Located on the very southern end of this enticing country, The Algarve, Portugal (86 miles by 24 miles) has been drawing expatriate retirees seeking the good life for quite awhile and the reasons are simple: the region is renowned for its wonderful climate, top notch golf, verdant landscape and stunning coastline. This tiny piece of the globe has been occupied by the Phoenicians, Celts and Romans (and by an occasional pirate). As a result, the Algarve still offers hints of an eclectic past. Warm waters, almond groves, white washed building, medieval ruins and modern architecture all find a home here.
Most expat retirees here are British and European, but there are also some Americans and Canadians. This is not an inexpensive country, but it is one of the less expensive countries in the European Union, and overall, the cost of living is about half of that in France or Germany. The Algarve is essentially a row of beach towns with some inland country, and the cost-of-living in this is roughly the same as in Boston. Life here, though, comes with a magnificent coastline, sumptuous seafood and wonderful weather.
Foreigners (and retiree residents) can buy property in Portugal, and buying real estate can almost be easier than renting it since long-term rentals along the coastline are often hard to find. Most seaside rentals are short-term, catering to vacationers, and they are expensive.
The Mediterranean Sea greatly influences the Algarvean climate. Summers are hot and dry; winters are mild with little rain (50 days with rain). The region has an average of 12 hours of sun a day, and there is always a slight breeze off the Atlantic. The water is surprisingly warm, and there are no tidal waves, hurricanes, volcanic eruptions or tornadoes.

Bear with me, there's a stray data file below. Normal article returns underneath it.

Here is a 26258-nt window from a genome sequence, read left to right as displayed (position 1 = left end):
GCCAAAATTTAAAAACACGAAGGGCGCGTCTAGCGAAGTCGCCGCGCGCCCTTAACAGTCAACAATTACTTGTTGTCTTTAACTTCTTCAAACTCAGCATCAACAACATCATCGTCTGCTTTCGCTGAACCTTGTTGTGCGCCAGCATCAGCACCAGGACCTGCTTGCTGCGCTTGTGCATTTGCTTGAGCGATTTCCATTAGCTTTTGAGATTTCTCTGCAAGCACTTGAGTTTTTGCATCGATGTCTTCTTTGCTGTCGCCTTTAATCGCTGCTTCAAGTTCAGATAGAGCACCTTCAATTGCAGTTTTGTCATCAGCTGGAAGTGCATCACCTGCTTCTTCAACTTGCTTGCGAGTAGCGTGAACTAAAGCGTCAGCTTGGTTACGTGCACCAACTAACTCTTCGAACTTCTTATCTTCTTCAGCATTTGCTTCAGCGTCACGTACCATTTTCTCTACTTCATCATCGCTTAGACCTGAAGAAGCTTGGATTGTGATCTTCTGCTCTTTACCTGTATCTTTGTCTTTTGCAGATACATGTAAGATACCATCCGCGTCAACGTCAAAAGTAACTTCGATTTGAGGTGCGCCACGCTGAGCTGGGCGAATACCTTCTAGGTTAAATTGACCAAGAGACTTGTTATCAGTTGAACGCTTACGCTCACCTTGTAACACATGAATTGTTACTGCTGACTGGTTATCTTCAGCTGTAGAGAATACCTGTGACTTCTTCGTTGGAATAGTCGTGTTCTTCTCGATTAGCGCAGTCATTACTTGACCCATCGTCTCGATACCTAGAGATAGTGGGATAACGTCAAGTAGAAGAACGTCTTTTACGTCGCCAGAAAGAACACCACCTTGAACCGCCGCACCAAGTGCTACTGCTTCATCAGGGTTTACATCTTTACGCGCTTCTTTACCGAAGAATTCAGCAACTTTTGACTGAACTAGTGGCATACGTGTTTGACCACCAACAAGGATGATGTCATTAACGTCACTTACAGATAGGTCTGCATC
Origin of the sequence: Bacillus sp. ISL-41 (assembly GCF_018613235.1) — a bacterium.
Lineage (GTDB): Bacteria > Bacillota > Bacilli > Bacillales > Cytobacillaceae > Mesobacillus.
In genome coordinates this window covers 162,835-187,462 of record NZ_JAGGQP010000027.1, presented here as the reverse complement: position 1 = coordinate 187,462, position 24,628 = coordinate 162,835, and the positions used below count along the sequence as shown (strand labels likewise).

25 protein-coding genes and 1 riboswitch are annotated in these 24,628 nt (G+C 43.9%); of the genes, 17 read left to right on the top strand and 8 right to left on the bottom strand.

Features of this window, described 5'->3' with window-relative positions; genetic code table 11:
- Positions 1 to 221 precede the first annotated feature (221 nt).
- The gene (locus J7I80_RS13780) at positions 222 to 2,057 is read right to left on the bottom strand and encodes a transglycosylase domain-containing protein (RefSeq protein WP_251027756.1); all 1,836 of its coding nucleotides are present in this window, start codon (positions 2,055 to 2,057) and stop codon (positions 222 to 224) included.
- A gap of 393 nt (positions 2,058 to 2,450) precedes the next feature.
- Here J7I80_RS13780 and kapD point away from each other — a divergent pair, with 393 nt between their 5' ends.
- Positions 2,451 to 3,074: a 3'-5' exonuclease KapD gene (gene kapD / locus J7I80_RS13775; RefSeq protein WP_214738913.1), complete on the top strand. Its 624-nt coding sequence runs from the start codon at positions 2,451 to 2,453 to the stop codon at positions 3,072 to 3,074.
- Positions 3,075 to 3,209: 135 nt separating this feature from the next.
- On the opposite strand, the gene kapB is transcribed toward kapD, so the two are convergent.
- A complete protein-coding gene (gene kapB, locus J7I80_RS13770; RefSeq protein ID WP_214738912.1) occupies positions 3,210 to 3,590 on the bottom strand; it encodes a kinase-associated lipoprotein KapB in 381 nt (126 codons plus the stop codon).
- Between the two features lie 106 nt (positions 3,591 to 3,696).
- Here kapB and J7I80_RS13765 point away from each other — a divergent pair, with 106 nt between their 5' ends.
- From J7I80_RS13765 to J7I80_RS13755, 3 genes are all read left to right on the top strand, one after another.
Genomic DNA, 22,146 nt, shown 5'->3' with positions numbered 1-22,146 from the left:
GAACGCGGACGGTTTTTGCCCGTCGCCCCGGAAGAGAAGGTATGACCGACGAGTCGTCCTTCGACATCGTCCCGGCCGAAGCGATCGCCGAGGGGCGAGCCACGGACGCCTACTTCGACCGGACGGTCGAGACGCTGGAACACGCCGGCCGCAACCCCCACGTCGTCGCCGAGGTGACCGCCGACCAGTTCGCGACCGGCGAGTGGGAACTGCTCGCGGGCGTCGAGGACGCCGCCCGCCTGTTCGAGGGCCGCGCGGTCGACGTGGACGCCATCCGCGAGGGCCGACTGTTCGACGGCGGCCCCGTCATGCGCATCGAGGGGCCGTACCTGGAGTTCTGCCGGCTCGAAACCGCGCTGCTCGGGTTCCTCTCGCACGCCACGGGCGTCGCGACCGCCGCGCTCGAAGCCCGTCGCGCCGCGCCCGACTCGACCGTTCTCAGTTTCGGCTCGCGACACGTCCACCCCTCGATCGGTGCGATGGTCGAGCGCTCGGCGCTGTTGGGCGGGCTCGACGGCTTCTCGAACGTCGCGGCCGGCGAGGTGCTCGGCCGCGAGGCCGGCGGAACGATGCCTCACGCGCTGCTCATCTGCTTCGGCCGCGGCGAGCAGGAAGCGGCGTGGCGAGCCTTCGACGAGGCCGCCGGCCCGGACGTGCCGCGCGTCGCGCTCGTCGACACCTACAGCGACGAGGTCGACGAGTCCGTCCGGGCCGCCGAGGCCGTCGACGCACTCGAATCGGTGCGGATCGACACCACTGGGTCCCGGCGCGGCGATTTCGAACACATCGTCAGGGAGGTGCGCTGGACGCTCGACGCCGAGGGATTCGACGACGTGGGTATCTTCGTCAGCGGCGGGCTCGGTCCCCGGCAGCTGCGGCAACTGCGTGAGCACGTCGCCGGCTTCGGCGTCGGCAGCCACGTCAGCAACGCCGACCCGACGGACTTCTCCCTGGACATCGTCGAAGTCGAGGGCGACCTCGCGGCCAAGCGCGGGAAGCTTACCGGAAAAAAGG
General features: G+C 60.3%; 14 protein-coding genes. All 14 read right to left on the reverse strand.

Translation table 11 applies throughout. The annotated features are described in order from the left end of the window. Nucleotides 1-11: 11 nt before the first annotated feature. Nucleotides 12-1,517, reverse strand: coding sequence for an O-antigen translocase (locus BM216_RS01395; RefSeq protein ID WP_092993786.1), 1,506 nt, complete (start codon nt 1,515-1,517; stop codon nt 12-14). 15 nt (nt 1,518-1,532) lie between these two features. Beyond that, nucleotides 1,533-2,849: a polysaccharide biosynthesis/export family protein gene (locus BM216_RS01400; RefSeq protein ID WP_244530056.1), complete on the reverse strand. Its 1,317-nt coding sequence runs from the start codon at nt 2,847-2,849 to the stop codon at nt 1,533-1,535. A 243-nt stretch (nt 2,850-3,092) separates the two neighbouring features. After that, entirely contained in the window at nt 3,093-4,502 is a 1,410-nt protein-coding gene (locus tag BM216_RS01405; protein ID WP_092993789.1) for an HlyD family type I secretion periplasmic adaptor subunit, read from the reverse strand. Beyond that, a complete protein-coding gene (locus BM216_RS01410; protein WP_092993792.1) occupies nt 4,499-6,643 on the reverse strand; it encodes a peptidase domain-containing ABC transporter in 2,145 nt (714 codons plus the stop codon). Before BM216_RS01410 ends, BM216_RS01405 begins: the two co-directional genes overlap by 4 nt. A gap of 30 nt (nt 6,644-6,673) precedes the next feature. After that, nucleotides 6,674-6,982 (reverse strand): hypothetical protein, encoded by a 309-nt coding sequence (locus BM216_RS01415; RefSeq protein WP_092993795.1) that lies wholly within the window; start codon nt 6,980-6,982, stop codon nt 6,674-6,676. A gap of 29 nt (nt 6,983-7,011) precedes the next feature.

Food, particularly seafood, is a way of life here. Seafood soups, oregano snails, pork meat and grilled squid cuttlefish are all local specialties. The local wine is very tasty, too, and very inexpensive as are most groceries. Markets with fresh fruits and vegetables are in abundance, and daily market trips are one of the great joys of living here.
There are 30 golf courses scattered along the coast and within the nearby hills. One of the most famous and most photographed is the Royal Course.
The cost of private dental care and medical care is quite high, but the country has the Portuguese Public Health System, under which any resident is entitled to free basic health care, including free essential medicines, free general practitioner appointments, etc. Once one becomes a resident of Portugal, he or she needs to apply for a medical card to access the health care system. This system is, however, overcrowded and services are inconsistent, so private care and private health insurance are highly recommended.
English is spoken in some of the larger towns and tourist areas, but it is essential to learn Portuguese if considering retiring here.